Guest post by Lori Gaon, children's book author and PR consultant
We all know it's tough to distinguish what's real and what’s not on the Internet these days. As I read through my social media updates and glance at the hard-to-resist headlines just baiting me to click them, I repeatedly have to remind myself that not everything you read is true. That's a hard message for me to digest as an adult. It's that much harder to explain this to a child. As a parent, teaching life lessons is more of a challenge than ever.
I think it's time we as a society take a step back. Back to the land of children's books. Back to when the message was something we could take in, think about it for a moment and learn something, a teachable moment if you will.
I read to my three-year old son every night, and try to find a grain of wisdom in every book. The Very Hungry Caterpillar by Eric Carle is a classic children’s story of the evolution of a caterpillar from an egg to butterfly, demonstrating that Mother Nature can produce beauty and inspiring creations. It’s hard to argue with the truths of Mother Nature.
Another favorite of mine is Olivia by Ian Falconer. If I were in need of a friend, I would want to befriend this no-nonsense, stubborn, but fun-loving pig. With all her antics and outfit changes, it is hard for my son to not identify with her energetic ways. She exhausts herself and her family before finally settling down to dream about the day. Olivia dreams of being an onstage performer; my son says he becomes a fireman superhero each night. We chat about the importance of sleep, so he can wake up the next day to challenge us all again the next day.
I also have a daughter in seventh grade. Reading is part of who she is, and she says she’d rather read kids’ books than newspapers or online news because she likes the messages and education that she gets from books versus the “awful things that are reported on everyday.” She goes on to say that she cannot resist the ads and headlines on the computer screen when she researches something for school and claims to always get sucked into the “webiverse” and it wastes valuable homework time. She is in similar company—according to an NPR report from 2016, “More than 80 percent of middle schoolers believed that 'sponsored content' was a real news story” and click.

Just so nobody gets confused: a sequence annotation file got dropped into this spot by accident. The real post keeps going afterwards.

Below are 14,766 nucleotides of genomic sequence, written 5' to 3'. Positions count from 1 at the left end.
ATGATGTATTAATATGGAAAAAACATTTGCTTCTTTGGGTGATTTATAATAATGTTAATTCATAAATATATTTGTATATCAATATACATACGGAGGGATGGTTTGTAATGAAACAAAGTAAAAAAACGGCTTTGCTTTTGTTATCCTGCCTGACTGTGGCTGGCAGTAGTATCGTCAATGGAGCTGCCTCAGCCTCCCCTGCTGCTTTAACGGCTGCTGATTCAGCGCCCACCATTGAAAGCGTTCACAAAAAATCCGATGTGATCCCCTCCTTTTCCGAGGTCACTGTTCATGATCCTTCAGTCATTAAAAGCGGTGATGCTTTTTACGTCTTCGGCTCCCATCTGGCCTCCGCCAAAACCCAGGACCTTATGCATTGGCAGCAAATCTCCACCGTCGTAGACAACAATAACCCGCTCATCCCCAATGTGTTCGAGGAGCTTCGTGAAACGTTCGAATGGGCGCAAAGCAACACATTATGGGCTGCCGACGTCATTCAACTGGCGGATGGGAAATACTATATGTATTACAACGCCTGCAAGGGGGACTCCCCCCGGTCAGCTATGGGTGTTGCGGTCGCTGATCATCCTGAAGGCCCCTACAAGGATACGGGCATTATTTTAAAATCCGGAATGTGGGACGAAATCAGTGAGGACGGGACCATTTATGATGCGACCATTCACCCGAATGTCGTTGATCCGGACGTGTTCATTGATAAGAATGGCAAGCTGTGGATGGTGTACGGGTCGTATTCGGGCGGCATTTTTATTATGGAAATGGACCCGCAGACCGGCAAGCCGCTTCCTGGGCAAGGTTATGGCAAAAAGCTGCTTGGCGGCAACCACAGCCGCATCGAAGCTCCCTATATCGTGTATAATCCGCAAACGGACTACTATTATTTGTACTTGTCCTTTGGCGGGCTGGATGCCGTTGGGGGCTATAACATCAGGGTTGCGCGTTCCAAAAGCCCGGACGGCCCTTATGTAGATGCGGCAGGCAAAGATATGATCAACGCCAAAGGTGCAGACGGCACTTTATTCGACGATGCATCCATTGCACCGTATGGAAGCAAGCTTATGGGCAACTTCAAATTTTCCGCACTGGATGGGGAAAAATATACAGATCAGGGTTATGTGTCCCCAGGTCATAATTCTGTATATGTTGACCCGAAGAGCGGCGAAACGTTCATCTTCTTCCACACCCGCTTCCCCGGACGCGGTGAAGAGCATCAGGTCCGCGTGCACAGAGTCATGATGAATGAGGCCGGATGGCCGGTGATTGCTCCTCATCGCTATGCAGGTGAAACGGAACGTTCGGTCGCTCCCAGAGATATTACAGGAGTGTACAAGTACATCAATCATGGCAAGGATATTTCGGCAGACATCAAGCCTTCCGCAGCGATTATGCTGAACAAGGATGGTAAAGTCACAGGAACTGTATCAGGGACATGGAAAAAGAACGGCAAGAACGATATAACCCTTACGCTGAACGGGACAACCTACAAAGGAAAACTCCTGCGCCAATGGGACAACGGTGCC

One book she cited as a fav could definitely teach us a thing or two. The Truth About Jellyfish, by Ali Benjamin, is an adolescent story of two friends who were very close as children, but then grew apart. Tragedy struck and one girl drowned. The surviving friend was fixated on the cause of her death because her friend was a strong swimmer, so she launched into a scientific study on jellyfish stings. Given the STEM push for girls, this book sends positivity messages all over the place.
I realize that life lessons cannot be taught solely through children’s books, but should come from a balance of reliable sources, family, school, etc. Most children's books are written with a message that is believable, simple and straightforward-- and until we remember this in our PR and media world, I think I’ll adopt my daughter’s view, and stick to children’s books for my development and life lessons these days. And, I think I’ll start a side business—educating kids (or really everyone) to read like fact checkers.